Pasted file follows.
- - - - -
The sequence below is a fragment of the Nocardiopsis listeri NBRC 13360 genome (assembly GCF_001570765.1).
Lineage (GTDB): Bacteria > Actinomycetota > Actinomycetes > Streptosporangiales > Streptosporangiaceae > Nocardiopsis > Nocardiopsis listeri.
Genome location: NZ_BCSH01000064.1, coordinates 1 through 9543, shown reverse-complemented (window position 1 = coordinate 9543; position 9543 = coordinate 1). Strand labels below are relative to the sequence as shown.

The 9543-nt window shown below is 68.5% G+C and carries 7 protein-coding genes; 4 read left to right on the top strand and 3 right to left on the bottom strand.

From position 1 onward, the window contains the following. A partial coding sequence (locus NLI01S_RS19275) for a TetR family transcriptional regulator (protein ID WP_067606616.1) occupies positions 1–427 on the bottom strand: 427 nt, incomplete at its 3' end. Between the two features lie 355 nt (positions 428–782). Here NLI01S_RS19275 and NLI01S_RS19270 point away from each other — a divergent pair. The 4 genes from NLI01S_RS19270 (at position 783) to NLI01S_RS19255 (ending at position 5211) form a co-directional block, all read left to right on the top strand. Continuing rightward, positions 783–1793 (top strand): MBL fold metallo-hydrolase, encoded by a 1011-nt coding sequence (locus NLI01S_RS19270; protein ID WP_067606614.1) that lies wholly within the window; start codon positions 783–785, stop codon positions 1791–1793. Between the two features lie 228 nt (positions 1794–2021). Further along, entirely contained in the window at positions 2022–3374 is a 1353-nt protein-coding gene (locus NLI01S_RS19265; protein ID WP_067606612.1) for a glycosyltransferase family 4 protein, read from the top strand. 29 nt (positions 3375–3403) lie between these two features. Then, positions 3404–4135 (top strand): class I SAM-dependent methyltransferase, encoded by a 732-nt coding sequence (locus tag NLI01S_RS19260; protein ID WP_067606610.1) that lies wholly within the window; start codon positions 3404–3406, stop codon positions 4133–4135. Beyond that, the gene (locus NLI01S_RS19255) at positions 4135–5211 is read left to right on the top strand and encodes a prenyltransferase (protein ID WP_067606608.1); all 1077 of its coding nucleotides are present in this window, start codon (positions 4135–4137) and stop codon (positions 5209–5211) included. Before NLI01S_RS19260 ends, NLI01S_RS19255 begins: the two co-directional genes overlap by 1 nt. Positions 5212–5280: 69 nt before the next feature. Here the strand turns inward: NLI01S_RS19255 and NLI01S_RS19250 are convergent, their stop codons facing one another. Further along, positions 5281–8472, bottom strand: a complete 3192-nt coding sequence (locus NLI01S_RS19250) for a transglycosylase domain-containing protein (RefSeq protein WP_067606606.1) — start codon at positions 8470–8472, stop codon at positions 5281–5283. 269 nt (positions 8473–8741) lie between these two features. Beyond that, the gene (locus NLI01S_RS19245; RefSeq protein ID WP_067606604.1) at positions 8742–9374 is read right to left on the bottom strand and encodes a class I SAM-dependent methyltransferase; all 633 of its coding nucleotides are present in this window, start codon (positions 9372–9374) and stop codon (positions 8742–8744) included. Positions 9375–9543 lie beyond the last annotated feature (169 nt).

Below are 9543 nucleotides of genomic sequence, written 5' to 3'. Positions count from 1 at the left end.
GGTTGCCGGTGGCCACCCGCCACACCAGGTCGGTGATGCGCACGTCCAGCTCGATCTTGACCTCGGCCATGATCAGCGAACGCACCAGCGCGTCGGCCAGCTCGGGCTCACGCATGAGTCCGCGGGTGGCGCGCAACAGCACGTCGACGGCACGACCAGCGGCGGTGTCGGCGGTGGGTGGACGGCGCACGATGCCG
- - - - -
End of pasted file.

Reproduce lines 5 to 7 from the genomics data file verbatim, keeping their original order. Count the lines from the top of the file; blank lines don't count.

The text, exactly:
From position 1 onward, the window contains the following. A partial coding sequence (locus NLI01S_RS19275) for a TetR family transcriptional regulator (protein ID WP_067606616.1) occupies positions 1–427 on the bottom strand: 427 nt, incomplete at its 3' end. Between the two features lie 355 nt (positions 428–782). Here NLI01S_RS19275 and NLI01S_RS19270 point away from each other — a divergent pair. The 4 genes from NLI01S_RS19270 (at position 783) to NLI01S_RS19255 (ending at position 5211) form a co-directional block, all read left to right on the top strand. Continuing rightward, positions 783–1793 (top strand): MBL fold metallo-hydrolase, encoded by a 1011-nt coding sequence (locus NLI01S_RS19270; protein ID WP_067606614.1) that lies wholly within the window; start codon positions 783–785, stop codon positions 1791–1793. Between the two features lie 228 nt (positions 1794–2021). Further along, entirely contained in the window at positions 2022–3374 is a 1353-nt protein-coding gene (locus NLI01S_RS19265; protein ID WP_067606612.1) for a glycosyltransferase family 4 protein, read from the top strand. 29 nt (positions 3375–3403) lie between these two features. Then, positions 3404–4135 (top strand): class I SAM-dependent methyltransferase, encoded by a 732-nt coding sequence (locus tag NLI01S_RS19260; protein ID WP_067606610.1) that lies wholly within the window; start codon positions 3404–3406, stop codon positions 4133–4135. Beyond that, the gene (locus NLI01S_RS19255) at positions 4135–5211 is read left to right on the top strand and encodes a prenyltransferase (protein ID WP_067606608.1); all 1077 of its coding nucleotides are present in this window, start codon (positions 4135–4137) and stop codon (positions 5209–5211) included. Before NLI01S_RS19260 ends, NLI01S_RS19255 begins: the two co-directional genes overlap by 1 nt. Positions 5212–5280: 69 nt before the next feature. Here the strand turns inward: NLI01S_RS19255 and NLI01S_RS19250 are convergent, their stop codons facing one another. Further along, positions 5281–8472, bottom strand: a complete 3192-nt coding sequence (locus NLI01S_RS19250) for a transglycosylase domain-containing protein (RefSeq protein WP_067606606.1) — start codon at positions 8470–8472, stop codon at positions 5281–5283. 269 nt (positions 8473–8741) lie between these two features. Beyond that, the gene (locus NLI01S_RS19245; RefSeq protein ID WP_067606604.1) at positions 8742–9374 is read right to left on the bottom strand and encodes a class I SAM-dependent methyltransferase; all 633 of its coding nucleotides are present in this window, start codon (positions 9372–9374) and stop codon (positions 8742–8744) included. Positions 9375–9543 lie beyond the last annotated feature (169 nt).

Below are 9543 nucleotides of genomic sequence, written 5' to 3'. Positions count from 1 at the left end.
GGTTGCCGGTGGCCACCCGCCACACCAGGTCGGTGATGCGCACGTCCAGCTCGATCTTGACCTCGGCCATGATCAGCGAACGCACCAGCGCGTCGGCCAGCTCGGGCTCACGCATGAGTCCGCGGGTGGCGCGCAACAGCACGTCGACGGCACGACCAGCGGCGGTGTCGGCGGTGGGTGGACGGCGCACGATGCCG